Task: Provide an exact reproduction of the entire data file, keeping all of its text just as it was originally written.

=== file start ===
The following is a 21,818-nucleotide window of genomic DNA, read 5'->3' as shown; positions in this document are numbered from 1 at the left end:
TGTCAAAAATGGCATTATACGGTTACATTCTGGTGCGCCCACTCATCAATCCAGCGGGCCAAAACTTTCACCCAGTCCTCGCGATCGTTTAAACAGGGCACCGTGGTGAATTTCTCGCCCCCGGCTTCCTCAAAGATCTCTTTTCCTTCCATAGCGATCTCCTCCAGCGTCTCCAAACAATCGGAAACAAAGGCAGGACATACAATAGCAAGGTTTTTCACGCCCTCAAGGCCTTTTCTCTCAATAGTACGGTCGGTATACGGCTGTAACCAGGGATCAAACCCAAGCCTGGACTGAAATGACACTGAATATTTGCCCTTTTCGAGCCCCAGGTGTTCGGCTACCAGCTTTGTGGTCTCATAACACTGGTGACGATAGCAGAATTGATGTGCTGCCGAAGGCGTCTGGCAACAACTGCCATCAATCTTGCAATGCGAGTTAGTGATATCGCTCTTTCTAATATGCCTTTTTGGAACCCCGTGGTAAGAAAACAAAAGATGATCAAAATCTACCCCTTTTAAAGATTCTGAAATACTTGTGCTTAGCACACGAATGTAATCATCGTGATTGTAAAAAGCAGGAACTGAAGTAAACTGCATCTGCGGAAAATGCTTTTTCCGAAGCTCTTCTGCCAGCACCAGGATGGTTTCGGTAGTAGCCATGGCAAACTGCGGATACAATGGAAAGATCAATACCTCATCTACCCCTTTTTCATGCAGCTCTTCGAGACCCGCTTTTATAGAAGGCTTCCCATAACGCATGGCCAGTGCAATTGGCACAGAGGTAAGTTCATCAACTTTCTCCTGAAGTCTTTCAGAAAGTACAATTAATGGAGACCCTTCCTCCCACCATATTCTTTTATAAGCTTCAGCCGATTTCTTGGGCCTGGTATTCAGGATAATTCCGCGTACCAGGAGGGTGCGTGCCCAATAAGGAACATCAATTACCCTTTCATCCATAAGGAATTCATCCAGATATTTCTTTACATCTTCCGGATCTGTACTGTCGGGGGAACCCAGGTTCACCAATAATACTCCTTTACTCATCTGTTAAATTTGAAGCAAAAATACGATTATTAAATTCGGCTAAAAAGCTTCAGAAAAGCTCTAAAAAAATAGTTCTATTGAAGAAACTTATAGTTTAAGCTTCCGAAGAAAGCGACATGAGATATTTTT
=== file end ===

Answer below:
The following is a 21,818-nucleotide window of genomic DNA, read 5'->3' as shown; positions in this document are numbered from 1 at the left end:
TGTCAAAAATGGCATTATACGGTTACATTCTGGTGCGCCCACTCATCAATCCAGCGGGCCAAAACTTTCACCCAGTCCTCGCGATCGTTTAAACAGGGCACCGTGGTGAATTTCTCGCCCCCGGCTTCCTCAAAGATCTCTTTTCCTTCCATAGCGATCTCCTCCAGCGTCTCCAAACAATCGGAAACAAAGGCAGGACATACAATAGCAAGGTTTTTCACGCCCTCAAGGCCTTTTCTCTCAATAGTACGGTCGGTATACGGCTGTAACCAGGGATCAAACCCAAGCCTGGACTGAAATGACACTGAATATTTGCCCTTTTCGAGCCCCAGGTGTTCGGCTACCAGCTTTGTGGTCTCATAACACTGGTGACGATAGCAGAATTGATGTGCTGCCGAAGGCGTCTGGCAACAACTGCCATCAATCTTGCAATGCGAGTTAGTGATATCGCTCTTTCTAATATGCCTTTTTGGAACCCCGTGGTAAGAAAACAAAAGATGATCAAAATCTACCCCTTTTAAAGATTCTGAAATACTTGTGCTTAGCACACGAATGTAATCATCGTGATTGTAAAAAGCAGGAACTGAAGTAAACTGCATCTGCGGAAAATGCTTTTTCCGAAGCTCTTCTGCCAGCACCAGGATGGTTTCGGTAGTAGCCATGGCAAACTGCGGATACAATGGAAAGATCAATACCTCATCTACCCCTTTTTCATGCAGCTCTTCGAGACCCGCTTTTATAGAAGGCTTCCCATAACGCATGGCCAGTGCAATTGGCACAGAGGTAAGTTCATCAACTTTCTCCTGAAGTCTTTCAGAAAGTACAATTAATGGAGACCCTTCCTCCCACCATATTCTTTTATAAGCTTCAGCCGATTTCTTGGGCCTGGTATTCAGGATAATTCCGCGTACCAGGAGGGTGCGTGCCCAATAAGGAACATCAATTACCCTTTCATCCATAAGGAATTCATCCAGATATTTCTTTACATCTTCCGGATCTGTACTGTCGGGGGAACCCAGGTTCACCAATAATACTCCTTTACTCATCTGTTAAATTTGAAGCAAAAATACGATTATTAAATTCGGCTAAAAAGCTTCAGAAAAGCTCTAAAAAAATAGTTCTATTGAAGAAACTTATAGTTTAAGCTTCCGAAGAAAGCGACATGAGATATTTTT